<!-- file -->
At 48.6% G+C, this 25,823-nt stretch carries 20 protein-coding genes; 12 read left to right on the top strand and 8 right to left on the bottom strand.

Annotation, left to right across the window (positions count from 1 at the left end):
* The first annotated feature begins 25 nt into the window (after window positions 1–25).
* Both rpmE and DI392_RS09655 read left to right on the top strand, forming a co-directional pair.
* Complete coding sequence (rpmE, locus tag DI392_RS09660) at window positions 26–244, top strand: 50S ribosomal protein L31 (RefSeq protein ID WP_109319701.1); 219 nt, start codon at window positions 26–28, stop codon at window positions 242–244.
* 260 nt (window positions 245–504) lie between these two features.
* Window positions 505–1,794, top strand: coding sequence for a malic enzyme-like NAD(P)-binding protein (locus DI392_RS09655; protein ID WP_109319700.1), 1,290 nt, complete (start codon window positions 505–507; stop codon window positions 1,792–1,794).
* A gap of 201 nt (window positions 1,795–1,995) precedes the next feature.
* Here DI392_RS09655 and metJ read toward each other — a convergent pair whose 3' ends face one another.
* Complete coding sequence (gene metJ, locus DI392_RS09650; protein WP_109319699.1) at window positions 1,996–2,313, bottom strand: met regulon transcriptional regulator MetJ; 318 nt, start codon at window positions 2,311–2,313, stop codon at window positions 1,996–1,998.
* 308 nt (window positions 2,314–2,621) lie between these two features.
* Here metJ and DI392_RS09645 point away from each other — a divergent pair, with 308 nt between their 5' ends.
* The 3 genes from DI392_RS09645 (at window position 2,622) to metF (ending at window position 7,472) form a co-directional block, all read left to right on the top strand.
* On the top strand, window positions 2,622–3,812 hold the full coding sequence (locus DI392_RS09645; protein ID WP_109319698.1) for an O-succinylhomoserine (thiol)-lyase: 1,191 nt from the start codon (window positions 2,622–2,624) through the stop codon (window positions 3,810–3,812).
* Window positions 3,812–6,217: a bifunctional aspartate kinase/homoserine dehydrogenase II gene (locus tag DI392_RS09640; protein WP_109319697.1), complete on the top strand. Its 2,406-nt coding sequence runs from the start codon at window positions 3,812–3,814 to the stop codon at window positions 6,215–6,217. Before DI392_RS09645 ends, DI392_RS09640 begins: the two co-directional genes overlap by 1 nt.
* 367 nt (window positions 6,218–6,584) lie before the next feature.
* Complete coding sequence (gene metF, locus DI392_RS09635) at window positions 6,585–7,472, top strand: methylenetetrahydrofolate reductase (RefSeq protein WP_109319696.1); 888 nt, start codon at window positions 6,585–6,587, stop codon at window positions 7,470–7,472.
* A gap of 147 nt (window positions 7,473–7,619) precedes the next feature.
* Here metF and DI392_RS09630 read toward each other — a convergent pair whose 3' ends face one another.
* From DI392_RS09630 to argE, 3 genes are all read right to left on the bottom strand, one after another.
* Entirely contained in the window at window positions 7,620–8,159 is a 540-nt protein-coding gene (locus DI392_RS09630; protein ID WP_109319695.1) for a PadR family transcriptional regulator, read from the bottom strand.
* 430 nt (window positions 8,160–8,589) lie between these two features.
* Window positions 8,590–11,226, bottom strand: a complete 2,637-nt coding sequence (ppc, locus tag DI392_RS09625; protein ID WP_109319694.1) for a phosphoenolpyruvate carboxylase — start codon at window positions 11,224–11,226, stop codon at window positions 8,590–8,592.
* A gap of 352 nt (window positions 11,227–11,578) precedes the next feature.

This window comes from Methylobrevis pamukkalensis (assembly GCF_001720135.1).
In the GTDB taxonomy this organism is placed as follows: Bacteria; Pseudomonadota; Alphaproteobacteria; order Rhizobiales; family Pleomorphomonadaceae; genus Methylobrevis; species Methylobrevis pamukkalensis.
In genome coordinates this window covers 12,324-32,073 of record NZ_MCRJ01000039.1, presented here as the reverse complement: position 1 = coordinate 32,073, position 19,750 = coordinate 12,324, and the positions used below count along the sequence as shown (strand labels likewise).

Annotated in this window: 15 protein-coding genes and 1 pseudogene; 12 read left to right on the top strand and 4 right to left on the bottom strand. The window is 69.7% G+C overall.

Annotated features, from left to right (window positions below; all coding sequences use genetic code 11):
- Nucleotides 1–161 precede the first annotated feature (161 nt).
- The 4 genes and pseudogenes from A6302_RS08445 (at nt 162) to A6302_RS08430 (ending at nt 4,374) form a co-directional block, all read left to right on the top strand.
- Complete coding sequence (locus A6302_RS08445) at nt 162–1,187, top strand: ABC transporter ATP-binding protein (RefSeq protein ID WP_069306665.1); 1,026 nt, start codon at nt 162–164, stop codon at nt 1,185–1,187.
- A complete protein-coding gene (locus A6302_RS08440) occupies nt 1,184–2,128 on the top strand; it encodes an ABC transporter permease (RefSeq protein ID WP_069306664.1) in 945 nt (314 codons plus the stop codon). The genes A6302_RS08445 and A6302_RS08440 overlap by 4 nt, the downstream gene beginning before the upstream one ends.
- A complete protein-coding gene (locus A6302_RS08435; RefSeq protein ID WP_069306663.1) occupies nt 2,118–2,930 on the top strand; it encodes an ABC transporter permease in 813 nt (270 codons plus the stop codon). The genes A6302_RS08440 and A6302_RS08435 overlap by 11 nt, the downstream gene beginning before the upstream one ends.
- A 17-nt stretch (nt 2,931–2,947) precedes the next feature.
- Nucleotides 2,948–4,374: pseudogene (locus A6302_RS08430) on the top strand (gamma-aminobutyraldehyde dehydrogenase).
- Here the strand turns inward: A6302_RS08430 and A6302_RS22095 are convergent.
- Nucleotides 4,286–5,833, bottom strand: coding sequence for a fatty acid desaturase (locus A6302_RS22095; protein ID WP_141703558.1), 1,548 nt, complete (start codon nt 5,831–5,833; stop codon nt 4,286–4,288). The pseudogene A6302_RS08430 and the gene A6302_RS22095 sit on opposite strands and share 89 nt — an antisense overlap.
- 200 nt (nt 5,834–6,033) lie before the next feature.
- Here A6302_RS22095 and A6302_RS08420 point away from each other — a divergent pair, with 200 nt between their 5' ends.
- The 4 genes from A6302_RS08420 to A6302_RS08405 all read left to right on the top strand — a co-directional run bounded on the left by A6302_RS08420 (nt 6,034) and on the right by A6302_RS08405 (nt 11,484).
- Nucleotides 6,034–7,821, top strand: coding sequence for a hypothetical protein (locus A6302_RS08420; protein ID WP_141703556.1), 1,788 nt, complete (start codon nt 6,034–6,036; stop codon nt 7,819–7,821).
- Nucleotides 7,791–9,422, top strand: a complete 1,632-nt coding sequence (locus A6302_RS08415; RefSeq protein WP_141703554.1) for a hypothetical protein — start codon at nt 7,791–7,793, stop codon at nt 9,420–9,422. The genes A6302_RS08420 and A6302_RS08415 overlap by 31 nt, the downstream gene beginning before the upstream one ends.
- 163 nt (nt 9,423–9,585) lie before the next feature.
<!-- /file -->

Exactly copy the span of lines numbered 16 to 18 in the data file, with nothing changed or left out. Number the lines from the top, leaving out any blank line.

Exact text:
* 367 nt (window positions 6,218–6,584) lie before the next feature.
* Complete coding sequence (gene metF, locus DI392_RS09635) at window positions 6,585–7,472, top strand: methylenetetrahydrofolate reductase (RefSeq protein WP_109319696.1); 888 nt, start codon at window positions 6,585–6,587, stop codon at window positions 7,470–7,472.
* A gap of 147 nt (window positions 7,473–7,619) precedes the next feature.